There is a reason why every major faith in history has been pro-natalist. In essence, the decision to raise children is a statement of belief in the future, affirming that society will essentially be fair and the world more or less rational. Bringing children into the world, no matter the burdens and costs, is not only based on hope; it also generates hope. It’s a psychological investment in the prospect of a better world.
So what happens in a society when the time horizons of natural family life are shattered and social norms are inverted? Welcome to China, which is currently trying to draw to a close what is perhaps the largest-scale social experiment in human history: the “one-child policy.”
The one-child policy was introduced in 1979, after three decades of political-economic turmoil, in hopes that smaller families would help China deal with the extreme poverty the nation faced. In 1980, the policy was given teeth as Communist Party members were directed to have only one child, and in 1982 it was made universal and enshrined in the constitution. By 2014, however, facing demographic shortfalls, the Chinese government started to relax the policies, allowing families to have two children if one of the parents was an only child. In 2015, the one-child policy was formally abolished.
A great deal has been written about China’s massive social experiment. Most of the literature focuses on two consequences of the policy, one economic and one social. As to the former, conventional wisdom holds that the policy, if successful, would lead fairly soon to a demographic derangement in which too few young workers would be needed to support too many retirees. That would leave much less money for investment, and consequently become a drag on economic growth. As to the latter, social consequence, many have remarked on the inversion of the traditional ratio between the number of grandchildren and grandparents in society. The phenomenon of only-child “princes/princesses” has also been widely discussed as being dissonant with traditional Chinese values.
What has not been widely discussed is whether the pro-natalist instincts largely snuffed out by state decree can also be reignited by state decree.
Some social policies are easier to turn on than to turn off. Government directives can ratchet down birth rates, but can they ratchet them up again? Particularly in times of affluence, raising birthrates means lowering self-indulgence. This challenge is hardly limited to China; across the developed world, birth rates are drifting down as income levels and education levels climb. China put the power of state coercion on top of that trend, turning what can arguably be considered natural into something that was anything but.
No society in recorded history has ever experimented in such a grandiose fashion, so there is no historical guide to what will happen. But it seems safe to say that China’s efforts to stabilize its birth rate and to manage its demographics will face unforeseen challenges.
Going forward, China will likely move from merely ending the one-child policy to adopting pro-natalist policies, initially with messaging and symbolism, but eventually to include tax credits and privileges (such as school preferences), and even bounties or direct stipends for families that have two or three children, as is done in many Western countries. These efforts will probably disappoint expectations, in part because it can take several years to recognize a trend and in part because a consensus must be built that does not flatly discredit the previous consensus.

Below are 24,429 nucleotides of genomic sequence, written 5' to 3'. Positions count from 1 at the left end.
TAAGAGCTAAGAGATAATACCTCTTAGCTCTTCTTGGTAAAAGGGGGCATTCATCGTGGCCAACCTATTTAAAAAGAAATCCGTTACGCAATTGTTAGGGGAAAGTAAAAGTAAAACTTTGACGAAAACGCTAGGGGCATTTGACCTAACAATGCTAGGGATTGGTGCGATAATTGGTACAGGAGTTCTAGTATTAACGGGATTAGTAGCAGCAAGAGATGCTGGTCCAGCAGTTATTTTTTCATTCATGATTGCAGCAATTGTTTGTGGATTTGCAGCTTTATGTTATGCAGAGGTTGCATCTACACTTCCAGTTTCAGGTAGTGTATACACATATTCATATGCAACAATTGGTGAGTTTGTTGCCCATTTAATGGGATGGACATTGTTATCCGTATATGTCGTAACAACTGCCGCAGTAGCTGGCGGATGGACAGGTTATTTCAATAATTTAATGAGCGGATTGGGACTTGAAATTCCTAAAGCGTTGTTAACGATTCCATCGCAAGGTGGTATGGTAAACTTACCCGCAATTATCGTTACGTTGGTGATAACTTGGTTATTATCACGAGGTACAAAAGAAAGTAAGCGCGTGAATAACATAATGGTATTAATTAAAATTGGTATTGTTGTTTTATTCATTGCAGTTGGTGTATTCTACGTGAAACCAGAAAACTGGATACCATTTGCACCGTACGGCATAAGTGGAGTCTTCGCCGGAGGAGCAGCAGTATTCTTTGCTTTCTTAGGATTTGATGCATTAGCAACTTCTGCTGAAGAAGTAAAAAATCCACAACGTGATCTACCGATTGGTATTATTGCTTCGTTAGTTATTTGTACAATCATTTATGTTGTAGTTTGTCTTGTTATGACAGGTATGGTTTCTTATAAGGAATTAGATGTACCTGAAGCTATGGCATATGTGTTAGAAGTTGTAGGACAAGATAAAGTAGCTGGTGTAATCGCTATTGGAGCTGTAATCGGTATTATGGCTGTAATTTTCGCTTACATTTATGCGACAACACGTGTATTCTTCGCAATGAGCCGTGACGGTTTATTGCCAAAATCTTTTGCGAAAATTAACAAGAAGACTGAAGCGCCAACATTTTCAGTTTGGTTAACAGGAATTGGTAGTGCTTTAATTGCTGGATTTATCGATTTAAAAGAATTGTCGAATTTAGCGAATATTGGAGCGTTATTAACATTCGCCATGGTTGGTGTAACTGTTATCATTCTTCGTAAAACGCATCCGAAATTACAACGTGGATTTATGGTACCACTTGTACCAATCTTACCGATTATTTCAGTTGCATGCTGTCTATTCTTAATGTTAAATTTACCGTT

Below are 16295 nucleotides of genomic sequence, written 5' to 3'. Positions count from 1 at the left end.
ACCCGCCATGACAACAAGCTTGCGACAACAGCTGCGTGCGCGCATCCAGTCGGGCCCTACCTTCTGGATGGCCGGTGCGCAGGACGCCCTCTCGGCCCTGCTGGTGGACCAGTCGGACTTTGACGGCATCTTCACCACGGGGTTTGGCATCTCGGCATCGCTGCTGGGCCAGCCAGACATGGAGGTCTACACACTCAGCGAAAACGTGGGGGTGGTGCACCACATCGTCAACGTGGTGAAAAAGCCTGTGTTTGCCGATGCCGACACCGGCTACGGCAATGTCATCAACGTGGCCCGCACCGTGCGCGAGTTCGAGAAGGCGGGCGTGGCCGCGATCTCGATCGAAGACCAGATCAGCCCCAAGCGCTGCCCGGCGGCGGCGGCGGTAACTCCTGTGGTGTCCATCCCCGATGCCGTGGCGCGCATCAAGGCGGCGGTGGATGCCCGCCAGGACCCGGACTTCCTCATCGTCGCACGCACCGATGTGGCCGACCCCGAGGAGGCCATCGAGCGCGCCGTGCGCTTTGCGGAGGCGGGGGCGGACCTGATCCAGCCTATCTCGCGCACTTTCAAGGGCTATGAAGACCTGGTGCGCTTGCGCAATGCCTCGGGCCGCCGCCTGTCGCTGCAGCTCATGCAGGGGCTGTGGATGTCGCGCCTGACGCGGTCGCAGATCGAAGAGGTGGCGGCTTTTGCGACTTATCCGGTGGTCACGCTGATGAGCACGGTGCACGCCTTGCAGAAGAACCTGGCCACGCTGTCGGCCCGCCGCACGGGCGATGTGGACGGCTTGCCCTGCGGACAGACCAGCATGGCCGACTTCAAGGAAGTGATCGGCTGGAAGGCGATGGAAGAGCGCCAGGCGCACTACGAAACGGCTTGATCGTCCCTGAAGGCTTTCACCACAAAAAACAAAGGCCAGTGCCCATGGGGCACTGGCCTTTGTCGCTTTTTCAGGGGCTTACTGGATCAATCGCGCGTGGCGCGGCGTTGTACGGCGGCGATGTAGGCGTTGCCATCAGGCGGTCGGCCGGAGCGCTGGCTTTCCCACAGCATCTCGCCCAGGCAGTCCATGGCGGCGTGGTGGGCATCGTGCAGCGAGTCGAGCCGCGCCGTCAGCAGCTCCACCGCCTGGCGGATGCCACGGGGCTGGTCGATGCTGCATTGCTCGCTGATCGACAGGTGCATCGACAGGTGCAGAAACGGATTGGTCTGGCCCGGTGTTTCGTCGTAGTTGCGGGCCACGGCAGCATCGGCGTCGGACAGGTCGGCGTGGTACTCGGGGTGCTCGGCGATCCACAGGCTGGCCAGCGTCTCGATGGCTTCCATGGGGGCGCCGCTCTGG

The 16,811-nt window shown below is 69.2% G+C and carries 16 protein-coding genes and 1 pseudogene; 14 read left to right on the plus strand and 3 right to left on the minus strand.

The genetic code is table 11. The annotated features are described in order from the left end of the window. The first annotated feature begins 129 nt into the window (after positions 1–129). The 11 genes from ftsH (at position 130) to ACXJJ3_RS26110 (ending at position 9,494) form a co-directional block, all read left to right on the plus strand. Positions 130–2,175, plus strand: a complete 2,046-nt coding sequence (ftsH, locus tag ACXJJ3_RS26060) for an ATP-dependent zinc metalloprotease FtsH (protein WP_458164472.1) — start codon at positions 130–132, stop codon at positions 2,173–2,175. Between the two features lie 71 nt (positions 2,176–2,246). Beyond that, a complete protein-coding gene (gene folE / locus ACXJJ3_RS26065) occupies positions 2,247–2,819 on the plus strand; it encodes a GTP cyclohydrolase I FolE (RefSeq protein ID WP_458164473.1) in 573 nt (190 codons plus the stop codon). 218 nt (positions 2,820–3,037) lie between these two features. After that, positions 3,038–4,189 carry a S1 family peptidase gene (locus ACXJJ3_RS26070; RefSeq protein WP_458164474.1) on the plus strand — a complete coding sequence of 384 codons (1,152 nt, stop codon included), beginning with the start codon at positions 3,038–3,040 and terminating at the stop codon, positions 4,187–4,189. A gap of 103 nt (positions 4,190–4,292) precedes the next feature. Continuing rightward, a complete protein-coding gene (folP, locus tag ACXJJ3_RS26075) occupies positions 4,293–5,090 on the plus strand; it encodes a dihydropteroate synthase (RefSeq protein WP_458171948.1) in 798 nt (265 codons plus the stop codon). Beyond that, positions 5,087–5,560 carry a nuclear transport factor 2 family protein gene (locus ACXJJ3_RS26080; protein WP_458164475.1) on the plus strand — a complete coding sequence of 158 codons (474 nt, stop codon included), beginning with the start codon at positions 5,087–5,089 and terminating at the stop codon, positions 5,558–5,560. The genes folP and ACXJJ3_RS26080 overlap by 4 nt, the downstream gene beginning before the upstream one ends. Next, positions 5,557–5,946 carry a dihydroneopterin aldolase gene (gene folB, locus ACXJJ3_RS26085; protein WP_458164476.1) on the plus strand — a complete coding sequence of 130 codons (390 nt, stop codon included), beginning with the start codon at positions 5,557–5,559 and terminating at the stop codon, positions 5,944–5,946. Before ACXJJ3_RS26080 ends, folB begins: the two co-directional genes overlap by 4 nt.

The worst case, but also the most likely in my view, is that China will suffer a long-term population decline. A hint that this is already starting to happen is that demographers have noted that the Chinese government has ceased publishing certain statistical tables that would provide more accurate measures of total fertility rates.
The broader question is the “so what” question: What does this all mean? Let’s look at the possible political-economic and social implications.
In some core geopolitical respects, such as the national economy or military capabilities, a declining population probably means little, this despite the considerable shift in real numbers. The U.S. Census Bureau predicts that China’s population will peak at more than 1.4 billion around 2030, and by 2050 it will be down to 1.3 billion. This would be the greatest population drop in history in absolute terms, but it could be largely irrelevant to conventional calculations of national strength.
Increasing reliance on capital goods and technology means that China can continue to enjoy high rates of GDP growth even with a shrinking population. Similarly, military capabilities will increase as the PLA continues its shift to more technology-intense solutions. There are interesting second-order national security effects, because a smaller labor force will place a greater burden on China’s retirement system, and increased labor competition means that the PLA will have to decide whether to draw from the less capable elements of society, or significantly increase pay, or open certain military specialties to women.